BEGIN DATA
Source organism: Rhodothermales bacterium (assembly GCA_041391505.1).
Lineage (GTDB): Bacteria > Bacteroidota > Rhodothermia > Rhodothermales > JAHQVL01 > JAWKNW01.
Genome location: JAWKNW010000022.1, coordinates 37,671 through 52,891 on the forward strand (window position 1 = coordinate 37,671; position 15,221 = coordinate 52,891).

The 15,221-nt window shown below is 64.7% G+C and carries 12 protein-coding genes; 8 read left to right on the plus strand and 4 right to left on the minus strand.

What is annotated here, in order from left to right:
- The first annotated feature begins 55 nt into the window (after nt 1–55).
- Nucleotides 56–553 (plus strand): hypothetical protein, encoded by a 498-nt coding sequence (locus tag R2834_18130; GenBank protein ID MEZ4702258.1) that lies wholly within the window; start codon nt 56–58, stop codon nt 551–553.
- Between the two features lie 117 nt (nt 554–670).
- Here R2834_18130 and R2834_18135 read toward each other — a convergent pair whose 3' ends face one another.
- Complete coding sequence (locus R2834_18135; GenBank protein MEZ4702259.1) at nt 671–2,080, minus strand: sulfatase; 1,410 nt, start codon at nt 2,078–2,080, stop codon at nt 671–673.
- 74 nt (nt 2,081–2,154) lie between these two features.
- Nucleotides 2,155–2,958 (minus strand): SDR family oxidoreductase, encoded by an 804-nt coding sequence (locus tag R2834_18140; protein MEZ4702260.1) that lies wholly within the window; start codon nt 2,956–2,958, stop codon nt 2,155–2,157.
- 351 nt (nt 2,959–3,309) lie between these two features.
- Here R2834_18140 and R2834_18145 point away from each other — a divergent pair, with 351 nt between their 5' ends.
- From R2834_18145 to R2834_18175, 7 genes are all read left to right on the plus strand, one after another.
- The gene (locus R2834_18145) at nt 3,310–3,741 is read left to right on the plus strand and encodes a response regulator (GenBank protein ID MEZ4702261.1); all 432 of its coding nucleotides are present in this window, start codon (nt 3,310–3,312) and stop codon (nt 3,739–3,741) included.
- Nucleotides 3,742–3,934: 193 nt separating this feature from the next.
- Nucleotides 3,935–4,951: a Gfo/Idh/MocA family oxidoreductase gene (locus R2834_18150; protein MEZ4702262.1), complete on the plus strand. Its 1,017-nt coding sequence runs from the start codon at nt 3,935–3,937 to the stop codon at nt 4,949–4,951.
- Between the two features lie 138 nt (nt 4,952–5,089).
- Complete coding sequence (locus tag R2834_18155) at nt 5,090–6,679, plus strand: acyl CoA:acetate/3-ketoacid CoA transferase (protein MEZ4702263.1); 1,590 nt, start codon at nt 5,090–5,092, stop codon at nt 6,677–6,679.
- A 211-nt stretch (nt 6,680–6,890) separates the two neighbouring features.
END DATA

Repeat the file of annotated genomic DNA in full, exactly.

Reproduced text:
Source organism: Rhodothermales bacterium (assembly GCA_041391505.1).
Lineage (GTDB): Bacteria > Bacteroidota > Rhodothermia > Rhodothermales > JAHQVL01 > JAWKNW01.
Genome location: JAWKNW010000022.1, coordinates 37,671 through 52,891 on the forward strand (window position 1 = coordinate 37,671; position 15,221 = coordinate 52,891).

The 15,221-nt window shown below is 64.7% G+C and carries 12 protein-coding genes; 8 read left to right on the plus strand and 4 right to left on the minus strand.

What is annotated here, in order from left to right:
- The first annotated feature begins 55 nt into the window (after nt 1–55).
- Nucleotides 56–553 (plus strand): hypothetical protein, encoded by a 498-nt coding sequence (locus tag R2834_18130; GenBank protein ID MEZ4702258.1) that lies wholly within the window; start codon nt 56–58, stop codon nt 551–553.
- Between the two features lie 117 nt (nt 554–670).
- Here R2834_18130 and R2834_18135 read toward each other — a convergent pair whose 3' ends face one another.
- Complete coding sequence (locus R2834_18135; GenBank protein MEZ4702259.1) at nt 671–2,080, minus strand: sulfatase; 1,410 nt, start codon at nt 2,078–2,080, stop codon at nt 671–673.
- 74 nt (nt 2,081–2,154) lie between these two features.
- Nucleotides 2,155–2,958 (minus strand): SDR family oxidoreductase, encoded by an 804-nt coding sequence (locus tag R2834_18140; protein MEZ4702260.1) that lies wholly within the window; start codon nt 2,956–2,958, stop codon nt 2,155–2,157.
- 351 nt (nt 2,959–3,309) lie between these two features.
- Here R2834_18140 and R2834_18145 point away from each other — a divergent pair, with 351 nt between their 5' ends.
- From R2834_18145 to R2834_18175, 7 genes are all read left to right on the plus strand, one after another.
- The gene (locus R2834_18145) at nt 3,310–3,741 is read left to right on the plus strand and encodes a response regulator (GenBank protein ID MEZ4702261.1); all 432 of its coding nucleotides are present in this window, start codon (nt 3,310–3,312) and stop codon (nt 3,739–3,741) included.
- Nucleotides 3,742–3,934: 193 nt separating this feature from the next.
- Nucleotides 3,935–4,951: a Gfo/Idh/MocA family oxidoreductase gene (locus R2834_18150; protein MEZ4702262.1), complete on the plus strand. Its 1,017-nt coding sequence runs from the start codon at nt 3,935–3,937 to the stop codon at nt 4,949–4,951.
- Between the two features lie 138 nt (nt 4,952–5,089).
- Complete coding sequence (locus tag R2834_18155) at nt 5,090–6,679, plus strand: acyl CoA:acetate/3-ketoacid CoA transferase (protein MEZ4702263.1); 1,590 nt, start codon at nt 5,090–5,092, stop codon at nt 6,677–6,679.
- A 211-nt stretch (nt 6,680–6,890) separates the two neighbouring features.